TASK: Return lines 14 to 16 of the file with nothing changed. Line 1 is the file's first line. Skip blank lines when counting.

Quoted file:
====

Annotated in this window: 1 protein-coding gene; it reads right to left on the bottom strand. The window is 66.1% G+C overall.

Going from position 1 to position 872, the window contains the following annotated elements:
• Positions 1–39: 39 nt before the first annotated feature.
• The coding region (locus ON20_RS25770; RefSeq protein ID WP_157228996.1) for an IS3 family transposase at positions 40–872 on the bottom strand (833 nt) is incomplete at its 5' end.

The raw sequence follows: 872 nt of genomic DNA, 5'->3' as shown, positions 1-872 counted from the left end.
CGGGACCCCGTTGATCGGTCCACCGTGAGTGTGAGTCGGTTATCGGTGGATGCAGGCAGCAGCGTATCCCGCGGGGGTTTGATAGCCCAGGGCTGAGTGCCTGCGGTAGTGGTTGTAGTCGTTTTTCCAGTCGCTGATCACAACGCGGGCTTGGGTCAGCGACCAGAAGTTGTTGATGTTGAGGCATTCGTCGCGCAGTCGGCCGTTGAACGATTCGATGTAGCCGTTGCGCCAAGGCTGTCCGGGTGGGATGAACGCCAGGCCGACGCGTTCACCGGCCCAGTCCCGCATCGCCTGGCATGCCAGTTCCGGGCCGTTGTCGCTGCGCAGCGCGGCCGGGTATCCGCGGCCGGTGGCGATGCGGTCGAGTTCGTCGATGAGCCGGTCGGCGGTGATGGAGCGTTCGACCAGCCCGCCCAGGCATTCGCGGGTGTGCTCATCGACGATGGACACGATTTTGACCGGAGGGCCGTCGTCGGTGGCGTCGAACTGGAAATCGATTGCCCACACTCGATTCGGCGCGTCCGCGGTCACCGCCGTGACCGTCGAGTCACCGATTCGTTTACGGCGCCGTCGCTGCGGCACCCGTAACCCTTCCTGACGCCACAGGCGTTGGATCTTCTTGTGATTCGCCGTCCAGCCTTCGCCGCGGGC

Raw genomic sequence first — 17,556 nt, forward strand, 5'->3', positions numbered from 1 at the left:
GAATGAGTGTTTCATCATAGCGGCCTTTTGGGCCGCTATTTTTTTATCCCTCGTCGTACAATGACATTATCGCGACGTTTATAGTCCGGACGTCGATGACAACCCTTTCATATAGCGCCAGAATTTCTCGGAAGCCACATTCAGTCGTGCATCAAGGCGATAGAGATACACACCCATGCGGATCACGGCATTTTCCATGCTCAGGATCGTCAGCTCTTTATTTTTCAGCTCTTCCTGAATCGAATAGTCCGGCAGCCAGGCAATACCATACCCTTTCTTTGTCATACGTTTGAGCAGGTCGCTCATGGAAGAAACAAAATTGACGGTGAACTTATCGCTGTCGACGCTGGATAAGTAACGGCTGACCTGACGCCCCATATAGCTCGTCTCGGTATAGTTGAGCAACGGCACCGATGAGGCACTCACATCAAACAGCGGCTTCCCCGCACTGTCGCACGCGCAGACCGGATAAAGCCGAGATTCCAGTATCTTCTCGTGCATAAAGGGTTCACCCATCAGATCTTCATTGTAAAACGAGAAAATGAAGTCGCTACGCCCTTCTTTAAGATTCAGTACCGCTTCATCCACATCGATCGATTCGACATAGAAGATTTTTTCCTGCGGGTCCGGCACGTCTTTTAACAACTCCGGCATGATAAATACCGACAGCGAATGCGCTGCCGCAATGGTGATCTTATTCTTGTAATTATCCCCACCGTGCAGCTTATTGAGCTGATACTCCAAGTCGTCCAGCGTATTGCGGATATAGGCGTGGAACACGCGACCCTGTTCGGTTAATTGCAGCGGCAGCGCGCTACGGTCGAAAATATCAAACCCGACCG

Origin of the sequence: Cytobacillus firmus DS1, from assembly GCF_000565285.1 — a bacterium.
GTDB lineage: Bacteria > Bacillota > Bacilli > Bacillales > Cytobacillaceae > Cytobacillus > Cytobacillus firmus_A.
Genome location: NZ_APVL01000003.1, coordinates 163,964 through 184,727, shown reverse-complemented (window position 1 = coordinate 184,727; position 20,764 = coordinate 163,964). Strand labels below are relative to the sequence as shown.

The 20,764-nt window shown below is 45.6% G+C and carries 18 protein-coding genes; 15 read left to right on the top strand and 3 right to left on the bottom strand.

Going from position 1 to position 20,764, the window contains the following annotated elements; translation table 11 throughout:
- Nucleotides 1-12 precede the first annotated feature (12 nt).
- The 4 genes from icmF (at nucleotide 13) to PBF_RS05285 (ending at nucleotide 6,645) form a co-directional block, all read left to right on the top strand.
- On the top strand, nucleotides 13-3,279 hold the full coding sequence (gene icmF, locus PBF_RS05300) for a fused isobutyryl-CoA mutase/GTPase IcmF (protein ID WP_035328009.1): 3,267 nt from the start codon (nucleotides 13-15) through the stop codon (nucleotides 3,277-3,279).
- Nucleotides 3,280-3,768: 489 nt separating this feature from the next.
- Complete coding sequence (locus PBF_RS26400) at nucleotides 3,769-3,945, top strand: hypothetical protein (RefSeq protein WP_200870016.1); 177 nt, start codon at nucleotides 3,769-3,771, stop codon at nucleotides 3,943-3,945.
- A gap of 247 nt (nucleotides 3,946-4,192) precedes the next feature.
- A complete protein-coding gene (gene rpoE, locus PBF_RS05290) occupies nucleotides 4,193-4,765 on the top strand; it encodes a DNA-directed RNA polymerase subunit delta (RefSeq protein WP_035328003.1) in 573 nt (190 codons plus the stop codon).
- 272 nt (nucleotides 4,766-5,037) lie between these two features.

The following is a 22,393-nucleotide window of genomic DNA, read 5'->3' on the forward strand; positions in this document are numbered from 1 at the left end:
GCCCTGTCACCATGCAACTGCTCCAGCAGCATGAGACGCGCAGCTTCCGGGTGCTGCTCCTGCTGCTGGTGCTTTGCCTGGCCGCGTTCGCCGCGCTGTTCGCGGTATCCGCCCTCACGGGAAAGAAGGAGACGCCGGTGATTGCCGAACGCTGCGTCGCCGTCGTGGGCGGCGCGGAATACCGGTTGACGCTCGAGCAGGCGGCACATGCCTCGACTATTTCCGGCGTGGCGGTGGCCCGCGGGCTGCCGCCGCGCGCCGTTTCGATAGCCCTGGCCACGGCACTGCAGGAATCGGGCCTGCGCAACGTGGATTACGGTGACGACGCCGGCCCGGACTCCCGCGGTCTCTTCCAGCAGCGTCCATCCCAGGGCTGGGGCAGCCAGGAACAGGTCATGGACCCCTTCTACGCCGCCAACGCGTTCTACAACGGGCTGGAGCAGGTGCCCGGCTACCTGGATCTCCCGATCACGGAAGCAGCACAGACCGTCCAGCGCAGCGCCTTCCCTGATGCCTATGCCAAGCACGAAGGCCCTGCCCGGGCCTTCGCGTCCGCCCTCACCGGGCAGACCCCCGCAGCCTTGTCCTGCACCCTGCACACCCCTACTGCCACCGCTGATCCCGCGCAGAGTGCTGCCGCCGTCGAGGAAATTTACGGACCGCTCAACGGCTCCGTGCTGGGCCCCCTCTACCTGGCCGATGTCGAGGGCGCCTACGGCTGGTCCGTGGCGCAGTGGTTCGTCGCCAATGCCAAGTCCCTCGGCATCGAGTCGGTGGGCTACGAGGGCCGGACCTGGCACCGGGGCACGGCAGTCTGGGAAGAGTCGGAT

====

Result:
- Nucleotides 1-12 precede the first annotated feature (12 nt).
- The 4 genes from icmF (at nucleotide 13) to PBF_RS05285 (ending at nucleotide 6,645) form a co-directional block, all read left to right on the top strand.
- On the top strand, nucleotides 13-3,279 hold the full coding sequence (gene icmF, locus PBF_RS05300) for a fused isobutyryl-CoA mutase/GTPase IcmF (protein ID WP_035328009.1): 3,267 nt from the start codon (nucleotides 13-15) through the stop codon (nucleotides 3,277-3,279).